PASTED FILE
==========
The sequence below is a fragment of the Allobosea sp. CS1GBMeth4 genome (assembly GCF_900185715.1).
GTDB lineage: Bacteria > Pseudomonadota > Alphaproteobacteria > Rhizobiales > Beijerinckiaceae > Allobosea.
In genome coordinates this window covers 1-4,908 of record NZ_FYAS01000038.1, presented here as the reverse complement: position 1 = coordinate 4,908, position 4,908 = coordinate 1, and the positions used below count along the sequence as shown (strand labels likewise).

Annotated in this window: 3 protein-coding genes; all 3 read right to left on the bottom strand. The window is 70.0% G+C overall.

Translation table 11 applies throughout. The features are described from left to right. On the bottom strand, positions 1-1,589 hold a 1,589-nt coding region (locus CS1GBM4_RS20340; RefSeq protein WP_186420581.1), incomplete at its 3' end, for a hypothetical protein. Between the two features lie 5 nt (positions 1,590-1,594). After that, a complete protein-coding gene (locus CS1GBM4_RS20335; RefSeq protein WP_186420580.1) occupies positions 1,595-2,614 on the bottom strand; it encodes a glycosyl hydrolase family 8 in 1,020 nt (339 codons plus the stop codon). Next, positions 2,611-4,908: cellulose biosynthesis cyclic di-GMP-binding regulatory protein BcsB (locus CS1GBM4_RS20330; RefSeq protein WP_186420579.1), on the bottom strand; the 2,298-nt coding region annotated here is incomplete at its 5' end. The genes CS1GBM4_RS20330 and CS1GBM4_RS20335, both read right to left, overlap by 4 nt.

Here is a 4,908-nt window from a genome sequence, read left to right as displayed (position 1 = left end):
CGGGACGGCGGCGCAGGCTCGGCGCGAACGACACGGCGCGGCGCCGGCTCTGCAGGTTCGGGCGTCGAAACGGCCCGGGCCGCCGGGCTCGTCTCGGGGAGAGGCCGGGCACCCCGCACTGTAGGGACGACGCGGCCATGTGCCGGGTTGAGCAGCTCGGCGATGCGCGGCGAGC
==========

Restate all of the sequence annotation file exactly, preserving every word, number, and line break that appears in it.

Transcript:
The sequence below is a fragment of the Allobosea sp. CS1GBMeth4 genome (assembly GCF_900185715.1).
GTDB lineage: Bacteria > Pseudomonadota > Alphaproteobacteria > Rhizobiales > Beijerinckiaceae > Allobosea.
In genome coordinates this window covers 1-4,908 of record NZ_FYAS01000038.1, presented here as the reverse complement: position 1 = coordinate 4,908, position 4,908 = coordinate 1, and the positions used below count along the sequence as shown (strand labels likewise).

Annotated in this window: 3 protein-coding genes; all 3 read right to left on the bottom strand. The window is 70.0% G+C overall.

Translation table 11 applies throughout. The features are described from left to right. On the bottom strand, positions 1-1,589 hold a 1,589-nt coding region (locus CS1GBM4_RS20340; RefSeq protein WP_186420581.1), incomplete at its 3' end, for a hypothetical protein. Between the two features lie 5 nt (positions 1,590-1,594). After that, a complete protein-coding gene (locus CS1GBM4_RS20335; RefSeq protein WP_186420580.1) occupies positions 1,595-2,614 on the bottom strand; it encodes a glycosyl hydrolase family 8 in 1,020 nt (339 codons plus the stop codon). Next, positions 2,611-4,908: cellulose biosynthesis cyclic di-GMP-binding regulatory protein BcsB (locus CS1GBM4_RS20330; RefSeq protein WP_186420579.1), on the bottom strand; the 2,298-nt coding region annotated here is incomplete at its 5' end. The genes CS1GBM4_RS20330 and CS1GBM4_RS20335, both read right to left, overlap by 4 nt.

Here is a 4,908-nt window from a genome sequence, read left to right as displayed (position 1 = left end):
CGGGACGGCGGCGCAGGCTCGGCGCGAACGACACGGCGCGGCGCCGGCTCTGCAGGTTCGGGCGTCGAAACGGCCCGGGCCGCCGGGCTCGTCTCGGGGAGAGGCCGGGCACCCCGCACTGTAGGGACGACGCGGCCATGTGCCGGGTTGAGCAGCTCGGCGATGCGCGGCGAGC